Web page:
Kristen Bell’s Dad Wouldn’t Pay for Her Lemonade Stand. Now, She and Dax Shepard Are Teaching Their Kids ‘Harsh’ Money Lessons
Actors Kristen Bell and Dax Shepard have vastly different money philosophies, but they agree on two things: Kids deserve high-quality products, and parents deserve to be able to afford them.
So when the celebrity power couple had their two daughters a couple of years ago, they started thinking.
"We have very unique access to a lot of great products, living in Los Angeles and also being blessed with being overpaid," Shepard says. "We felt like it was completely unfair that everyone we grew up with back in Michigan would have to make a decision between their budget and what was best for their baby."
Together, they came up with Hello Bello, a plant-based baby brand they recently launched with Walmart. Thanks to an economy of scale that allows for a reduced cost per unit, Hello Bello offers diapers, soaps and lotions that have "the exact same high standards that we used on our kids," Shepard says. And so far, nothing costs over $25.
Money caught up with Bell and Shepard in between filming projects like Veronica Mars and Bless This Mess. Here's what they said about family finances, the value of marbles, and a unique online shopping method.
When you first became parents, did you buy anything you wish you hadn’t?
BELL: The one thing that I was told, across the board, that what you can’t go into labor without owning, is The Happiest Baby on the Block DVD. Beyond that and some basic necessities, we made a choice to stay minimal with it. In fact, we didn’t even buy a bassinet. We used the bassinet from our stroller for the first three months, and we wheeled it around the house.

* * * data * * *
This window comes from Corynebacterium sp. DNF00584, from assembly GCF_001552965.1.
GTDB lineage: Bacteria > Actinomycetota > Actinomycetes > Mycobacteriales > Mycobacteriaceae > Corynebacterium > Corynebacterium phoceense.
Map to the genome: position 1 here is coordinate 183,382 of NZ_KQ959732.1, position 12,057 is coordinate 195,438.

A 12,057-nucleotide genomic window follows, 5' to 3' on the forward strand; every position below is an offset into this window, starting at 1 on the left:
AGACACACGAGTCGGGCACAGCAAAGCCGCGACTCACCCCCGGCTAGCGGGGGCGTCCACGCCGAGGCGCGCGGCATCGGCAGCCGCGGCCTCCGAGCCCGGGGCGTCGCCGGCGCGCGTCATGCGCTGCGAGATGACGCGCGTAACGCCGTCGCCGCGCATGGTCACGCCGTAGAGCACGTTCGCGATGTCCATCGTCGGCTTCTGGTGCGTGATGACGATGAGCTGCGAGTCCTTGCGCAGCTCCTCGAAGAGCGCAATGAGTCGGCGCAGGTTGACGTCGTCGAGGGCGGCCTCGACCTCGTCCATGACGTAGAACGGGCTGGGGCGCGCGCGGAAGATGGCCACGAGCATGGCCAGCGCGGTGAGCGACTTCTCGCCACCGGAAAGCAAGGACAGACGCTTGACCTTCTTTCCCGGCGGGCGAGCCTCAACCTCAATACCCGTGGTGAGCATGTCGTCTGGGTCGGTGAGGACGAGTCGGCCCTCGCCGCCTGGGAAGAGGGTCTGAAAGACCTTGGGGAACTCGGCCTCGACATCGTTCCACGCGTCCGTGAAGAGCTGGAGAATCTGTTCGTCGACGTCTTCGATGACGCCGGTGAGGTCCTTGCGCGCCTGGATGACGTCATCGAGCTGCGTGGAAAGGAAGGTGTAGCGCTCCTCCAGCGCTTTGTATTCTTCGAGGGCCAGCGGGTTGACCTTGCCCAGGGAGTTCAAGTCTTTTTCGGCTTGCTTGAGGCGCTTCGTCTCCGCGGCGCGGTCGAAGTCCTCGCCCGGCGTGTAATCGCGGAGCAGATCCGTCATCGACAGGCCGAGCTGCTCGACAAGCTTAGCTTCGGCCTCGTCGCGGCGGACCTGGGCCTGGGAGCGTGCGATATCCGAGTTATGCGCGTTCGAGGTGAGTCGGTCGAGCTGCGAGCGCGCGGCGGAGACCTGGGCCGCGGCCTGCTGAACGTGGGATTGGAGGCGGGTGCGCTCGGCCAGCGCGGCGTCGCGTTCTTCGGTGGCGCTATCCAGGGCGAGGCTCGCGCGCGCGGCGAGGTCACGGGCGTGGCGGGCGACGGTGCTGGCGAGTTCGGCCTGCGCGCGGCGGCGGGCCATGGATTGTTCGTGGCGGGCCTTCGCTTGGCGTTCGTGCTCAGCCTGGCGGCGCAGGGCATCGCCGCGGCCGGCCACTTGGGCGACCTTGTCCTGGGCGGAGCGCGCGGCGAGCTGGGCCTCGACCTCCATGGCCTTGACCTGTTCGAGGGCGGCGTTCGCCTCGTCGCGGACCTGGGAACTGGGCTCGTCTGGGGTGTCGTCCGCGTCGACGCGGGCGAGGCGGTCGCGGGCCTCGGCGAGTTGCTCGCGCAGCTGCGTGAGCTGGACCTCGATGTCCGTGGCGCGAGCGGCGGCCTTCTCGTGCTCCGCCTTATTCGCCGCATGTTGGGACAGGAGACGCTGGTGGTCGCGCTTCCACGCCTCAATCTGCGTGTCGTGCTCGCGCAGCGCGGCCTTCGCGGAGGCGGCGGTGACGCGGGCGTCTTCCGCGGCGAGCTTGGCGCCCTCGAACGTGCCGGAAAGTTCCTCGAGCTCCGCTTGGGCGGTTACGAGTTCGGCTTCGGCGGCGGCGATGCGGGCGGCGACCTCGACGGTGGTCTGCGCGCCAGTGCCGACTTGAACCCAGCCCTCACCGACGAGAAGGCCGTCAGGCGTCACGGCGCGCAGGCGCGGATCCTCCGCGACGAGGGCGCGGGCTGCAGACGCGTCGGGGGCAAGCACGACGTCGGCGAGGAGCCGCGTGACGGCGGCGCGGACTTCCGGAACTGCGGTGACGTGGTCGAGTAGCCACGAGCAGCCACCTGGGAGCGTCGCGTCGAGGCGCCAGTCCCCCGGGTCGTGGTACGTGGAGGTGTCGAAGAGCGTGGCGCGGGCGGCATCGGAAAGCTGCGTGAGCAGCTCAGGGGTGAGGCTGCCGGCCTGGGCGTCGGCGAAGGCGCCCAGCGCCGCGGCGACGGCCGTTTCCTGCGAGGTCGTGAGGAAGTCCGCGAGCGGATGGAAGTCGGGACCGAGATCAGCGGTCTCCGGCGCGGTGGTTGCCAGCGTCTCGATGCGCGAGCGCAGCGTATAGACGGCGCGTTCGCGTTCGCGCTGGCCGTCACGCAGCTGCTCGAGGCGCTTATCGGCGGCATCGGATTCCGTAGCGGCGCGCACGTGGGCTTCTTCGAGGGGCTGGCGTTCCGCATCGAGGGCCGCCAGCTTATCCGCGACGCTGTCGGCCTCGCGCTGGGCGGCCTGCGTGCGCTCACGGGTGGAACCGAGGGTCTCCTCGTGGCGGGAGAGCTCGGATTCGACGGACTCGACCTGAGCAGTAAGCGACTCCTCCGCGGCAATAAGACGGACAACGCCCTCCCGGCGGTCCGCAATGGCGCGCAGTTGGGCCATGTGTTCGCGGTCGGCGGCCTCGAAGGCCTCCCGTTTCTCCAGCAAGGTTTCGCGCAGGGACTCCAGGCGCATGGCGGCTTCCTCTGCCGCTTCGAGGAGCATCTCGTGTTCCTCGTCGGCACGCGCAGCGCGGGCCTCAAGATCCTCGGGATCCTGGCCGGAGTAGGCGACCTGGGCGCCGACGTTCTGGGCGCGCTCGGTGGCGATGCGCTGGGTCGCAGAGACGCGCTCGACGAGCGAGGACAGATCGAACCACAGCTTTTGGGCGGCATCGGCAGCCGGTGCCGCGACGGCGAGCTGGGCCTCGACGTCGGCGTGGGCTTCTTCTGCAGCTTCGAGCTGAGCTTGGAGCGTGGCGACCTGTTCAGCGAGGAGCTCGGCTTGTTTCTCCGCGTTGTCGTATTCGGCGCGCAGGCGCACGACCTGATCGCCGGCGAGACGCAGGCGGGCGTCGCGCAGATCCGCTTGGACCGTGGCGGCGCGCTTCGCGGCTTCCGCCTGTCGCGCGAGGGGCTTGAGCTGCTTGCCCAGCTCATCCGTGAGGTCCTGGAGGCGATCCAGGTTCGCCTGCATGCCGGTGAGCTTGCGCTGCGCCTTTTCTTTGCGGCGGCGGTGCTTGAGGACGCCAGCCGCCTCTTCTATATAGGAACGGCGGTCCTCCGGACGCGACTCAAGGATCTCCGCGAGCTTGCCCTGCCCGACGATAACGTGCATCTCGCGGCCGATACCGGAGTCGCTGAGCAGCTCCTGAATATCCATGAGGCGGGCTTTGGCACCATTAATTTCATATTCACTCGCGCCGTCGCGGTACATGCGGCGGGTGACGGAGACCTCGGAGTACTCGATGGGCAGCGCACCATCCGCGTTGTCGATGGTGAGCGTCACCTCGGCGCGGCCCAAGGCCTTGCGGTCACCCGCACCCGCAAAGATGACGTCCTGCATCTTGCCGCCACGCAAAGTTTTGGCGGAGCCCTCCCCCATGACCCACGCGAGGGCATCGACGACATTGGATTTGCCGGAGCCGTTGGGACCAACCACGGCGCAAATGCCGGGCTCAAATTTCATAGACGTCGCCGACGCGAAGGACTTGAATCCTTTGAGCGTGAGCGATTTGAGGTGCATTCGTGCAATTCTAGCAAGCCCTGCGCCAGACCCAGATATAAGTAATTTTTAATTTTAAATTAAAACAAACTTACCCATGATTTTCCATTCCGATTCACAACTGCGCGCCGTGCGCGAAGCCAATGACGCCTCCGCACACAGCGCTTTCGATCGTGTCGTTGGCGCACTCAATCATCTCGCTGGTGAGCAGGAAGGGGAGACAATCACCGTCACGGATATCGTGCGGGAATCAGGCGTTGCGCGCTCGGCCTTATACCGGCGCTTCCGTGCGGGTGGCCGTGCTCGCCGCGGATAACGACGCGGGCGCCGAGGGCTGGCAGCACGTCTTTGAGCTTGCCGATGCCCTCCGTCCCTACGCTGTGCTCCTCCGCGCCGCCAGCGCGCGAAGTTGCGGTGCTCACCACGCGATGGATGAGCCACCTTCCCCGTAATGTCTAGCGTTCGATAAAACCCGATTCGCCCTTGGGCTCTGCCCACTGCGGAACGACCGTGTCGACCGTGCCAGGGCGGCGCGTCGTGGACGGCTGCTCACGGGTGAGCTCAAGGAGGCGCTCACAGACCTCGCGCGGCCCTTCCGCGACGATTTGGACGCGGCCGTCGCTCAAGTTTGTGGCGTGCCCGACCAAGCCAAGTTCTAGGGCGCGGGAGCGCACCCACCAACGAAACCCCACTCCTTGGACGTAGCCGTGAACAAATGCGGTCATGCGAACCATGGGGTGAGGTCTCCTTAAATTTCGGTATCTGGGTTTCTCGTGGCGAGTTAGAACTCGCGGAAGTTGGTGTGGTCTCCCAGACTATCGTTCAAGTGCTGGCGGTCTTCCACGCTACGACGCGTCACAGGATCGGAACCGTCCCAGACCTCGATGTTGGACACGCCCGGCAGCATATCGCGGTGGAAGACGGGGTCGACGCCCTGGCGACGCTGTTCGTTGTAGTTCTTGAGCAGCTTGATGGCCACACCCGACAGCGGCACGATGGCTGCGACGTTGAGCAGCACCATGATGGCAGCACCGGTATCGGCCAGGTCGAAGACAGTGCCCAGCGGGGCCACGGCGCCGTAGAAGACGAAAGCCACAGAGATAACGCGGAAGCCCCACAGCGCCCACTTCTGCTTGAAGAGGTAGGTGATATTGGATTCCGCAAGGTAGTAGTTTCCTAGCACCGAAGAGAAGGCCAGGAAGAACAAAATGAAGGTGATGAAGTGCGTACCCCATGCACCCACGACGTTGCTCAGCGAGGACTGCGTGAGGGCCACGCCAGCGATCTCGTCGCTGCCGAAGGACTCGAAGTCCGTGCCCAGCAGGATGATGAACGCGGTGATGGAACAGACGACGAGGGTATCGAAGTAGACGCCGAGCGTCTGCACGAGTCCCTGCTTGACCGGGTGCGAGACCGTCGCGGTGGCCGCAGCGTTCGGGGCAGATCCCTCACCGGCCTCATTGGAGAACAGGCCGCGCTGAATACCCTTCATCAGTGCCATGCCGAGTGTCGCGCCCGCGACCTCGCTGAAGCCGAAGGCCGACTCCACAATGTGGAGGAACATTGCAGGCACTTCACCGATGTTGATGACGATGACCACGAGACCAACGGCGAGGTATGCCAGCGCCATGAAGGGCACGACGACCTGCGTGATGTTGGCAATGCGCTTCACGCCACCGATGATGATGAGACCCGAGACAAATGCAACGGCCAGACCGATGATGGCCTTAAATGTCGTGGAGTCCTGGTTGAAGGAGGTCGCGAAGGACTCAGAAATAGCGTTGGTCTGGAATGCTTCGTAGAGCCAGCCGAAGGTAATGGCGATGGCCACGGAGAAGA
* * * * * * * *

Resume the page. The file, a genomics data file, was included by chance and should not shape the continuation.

SHEPARD: We were more focused on what things made Mom’s life easier. Like your cordless breast pump — that was a lifesaver.
BELL: I really wanted to identify what my needs were before I picked out anything for me or the baby. That was the best thing I could have possibly done.
Part of your Hello Bello campaign is that you're acting as our collective mom and dad. If you were my parents, what would you tell me to do with my finances?
SHEPARD: Well, here’s a really fun topic for us, because Kristen, by and large, doesn’t think at all about money, which seems really helpful and enviable to me.
SHEPARD: And I’m obsessed with money.
BELL: Money is a construct.
SHEPARD: We agree on that. I think the construct will make our lives either easier or harder in our twilight years. I’m obsessed with how we’re going to maintain our life into our 80s or 90s.